Memories of a Dead End (막다른 골목의 추억, Choi Hyun-young, 2018)

Memories of a dead end posterSometimes dead ends show up unexpectedly, as the heroine of Memories of a Dead End (막다른 골목의 추억, Makdareun Kolmokui Chueok) points out while ruminating on the abrupt revelation which has just rendered all her life’s hopes and dreams null and void. Adapted from the Banana Yoshimoto novella, Choi Hyun-young’s debut feature follows a young-ish Korean woman to Japan where she finds out something she probably knew already but didn’t quite want to accept and, thanks to the kindness of strangers, begins to see a way forward where she feared there might not be one.

Yumi (Sooyoung), a woman in her late 20s from a wealthy family, has been engaged to Tae-gyu (Ahn Bo-hyun) for the last few years but he has been working away in Japan supposedly preparing for their shared future. Unable to get in touch with him and worried he seems to be dodging her calls and refusing to return her texts, Yumi decides (against the advice of her steadfast sister) to go to Japan and confront him. Sadly, her family were right when they advised her that perhaps she should just forget her fiancé and move on. Tae-gyu has met someone else. On arriving at his apartment, Yumi is greeted by another woman who knows exactly who she is and why she’s come, but takes no pleasure in explaining that she and Tae-gyu plan to marry and were hoping Yumi would take the hint given a little more time.

Confused and heartbroken, Yumi checks into a hotel for the night planning to return to Korea the following day but a nagging phone call from her “I told you so / plenty of fish in the sea” mother (tipped off by her loudmouth sister) makes her think perhaps that’s not the best idea. Wandering around, she winds up at the End Point hotel and cafe where she cocoons herself away to think things through, trying to reconcile herself to the “dead end” she has just arrived at in the life path she had carved out for herself.

“End Point” is not perhaps an auspicious name for a hotel. A hotel is, after all, a deliberately transient space and not in itself a destination. The reason it might accidentally become one is perhaps on Yumi’s mind when she decides to check in, but despite the name the cafe is a warm, welcoming, and accepting place perfectly primed to offer the kind of gentle support someone like Yumi might need in order to rediscover themselves in the midst of intense confusion.

This is largely due to the cafe’s owner, Nishiyama (Shunsuke Tanaka), who, we later discover, was himself neglected as a child and almost adopted by the community who collectively took him under their wing and sheltered him from his childhood trauma. This same community still frequents the End Point cafe and is keen to extend the same helping hand to those in need, becoming a point of refuge for a series of lonely souls many of them travellers from abroad. Despite her desire for isolation, Yumi is finally tempted out of her room by the gentle attentions of the cafe’s regulars who make sure to include her in all their gatherings, reawakening something of her faith in humanity in the process.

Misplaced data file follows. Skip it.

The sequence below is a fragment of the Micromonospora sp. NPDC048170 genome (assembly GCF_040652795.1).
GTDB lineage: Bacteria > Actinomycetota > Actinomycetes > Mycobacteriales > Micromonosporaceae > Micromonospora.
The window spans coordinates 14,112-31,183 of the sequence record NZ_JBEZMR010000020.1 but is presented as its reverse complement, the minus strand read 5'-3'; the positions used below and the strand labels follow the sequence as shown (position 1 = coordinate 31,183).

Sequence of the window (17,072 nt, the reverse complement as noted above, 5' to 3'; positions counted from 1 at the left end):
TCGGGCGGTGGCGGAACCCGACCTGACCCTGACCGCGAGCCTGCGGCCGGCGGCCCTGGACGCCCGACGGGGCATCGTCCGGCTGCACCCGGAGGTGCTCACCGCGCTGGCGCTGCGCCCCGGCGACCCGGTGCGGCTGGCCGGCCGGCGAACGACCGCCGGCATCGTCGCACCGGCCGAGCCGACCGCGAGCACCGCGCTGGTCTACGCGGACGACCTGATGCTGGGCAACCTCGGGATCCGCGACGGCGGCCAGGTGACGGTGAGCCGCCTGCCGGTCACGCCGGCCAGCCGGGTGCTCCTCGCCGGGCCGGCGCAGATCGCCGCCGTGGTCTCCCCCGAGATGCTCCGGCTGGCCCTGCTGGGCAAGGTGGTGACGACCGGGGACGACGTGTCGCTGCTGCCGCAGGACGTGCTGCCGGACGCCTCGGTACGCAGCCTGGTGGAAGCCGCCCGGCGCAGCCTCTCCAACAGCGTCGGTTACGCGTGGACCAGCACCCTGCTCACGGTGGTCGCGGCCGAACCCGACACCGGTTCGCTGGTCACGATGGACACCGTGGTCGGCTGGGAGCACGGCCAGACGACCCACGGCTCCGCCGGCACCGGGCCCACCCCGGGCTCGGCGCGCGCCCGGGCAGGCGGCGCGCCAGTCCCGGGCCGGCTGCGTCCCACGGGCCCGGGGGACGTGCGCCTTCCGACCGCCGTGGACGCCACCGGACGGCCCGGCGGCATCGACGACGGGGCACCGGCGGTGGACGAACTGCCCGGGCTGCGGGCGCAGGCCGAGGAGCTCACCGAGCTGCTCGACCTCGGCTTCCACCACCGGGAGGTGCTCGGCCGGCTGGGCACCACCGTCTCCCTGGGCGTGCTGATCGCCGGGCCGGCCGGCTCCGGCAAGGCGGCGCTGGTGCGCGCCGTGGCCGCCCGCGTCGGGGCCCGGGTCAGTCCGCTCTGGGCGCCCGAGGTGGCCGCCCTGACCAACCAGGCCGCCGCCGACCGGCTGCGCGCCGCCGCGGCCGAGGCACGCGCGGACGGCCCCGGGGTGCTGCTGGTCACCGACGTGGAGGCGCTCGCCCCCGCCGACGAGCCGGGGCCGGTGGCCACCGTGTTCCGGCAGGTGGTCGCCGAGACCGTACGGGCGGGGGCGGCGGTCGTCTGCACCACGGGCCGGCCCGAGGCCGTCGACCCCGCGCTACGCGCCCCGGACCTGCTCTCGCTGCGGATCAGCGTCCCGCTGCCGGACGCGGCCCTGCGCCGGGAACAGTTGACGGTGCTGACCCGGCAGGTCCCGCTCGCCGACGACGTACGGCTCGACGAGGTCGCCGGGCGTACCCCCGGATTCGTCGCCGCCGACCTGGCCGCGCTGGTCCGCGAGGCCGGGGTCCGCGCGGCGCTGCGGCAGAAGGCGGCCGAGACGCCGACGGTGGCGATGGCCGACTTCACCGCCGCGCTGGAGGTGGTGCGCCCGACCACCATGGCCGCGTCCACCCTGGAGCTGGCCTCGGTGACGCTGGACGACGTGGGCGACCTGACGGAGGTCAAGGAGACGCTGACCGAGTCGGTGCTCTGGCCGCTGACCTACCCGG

In introducing her to the cafe, Nishiyama remarks that though it is literally in a dead end, many begin their forward journeys from here. A dead end does not, after all, have to be an “end point” but can become an opportunity to turn around and start again without necessarily having to go back the way you came. Yumi likes the End Point so much she briefly considers staying, but it would, in a sense, be a betrayal of its spirit. Nishiyama, becoming a staunch friend and ally, finally comes to the conclusion that her former fiancé was not a bad man even if he was a weak one, but that in all the time he knew her he never discovered the “treasure” of her heart as he seems to have done despite knowing her only a few days. Yumi takes this new knowledge with her on her forward journey as she abandons her much commented on practicality for warmhearted connection as a path towards fulfilment, learning to treasure her “dead end” memories not as time wasted but as a pleasant diversion which led her to exactly the place she needed to be in order to discover the treasure in her own heart and the willingness to find it in others.


Memories of a Dead End screens as part of the eighth season of Chicago’s Asian Pop-Up Cinema on April 17, 7pm, at AMC River East 21.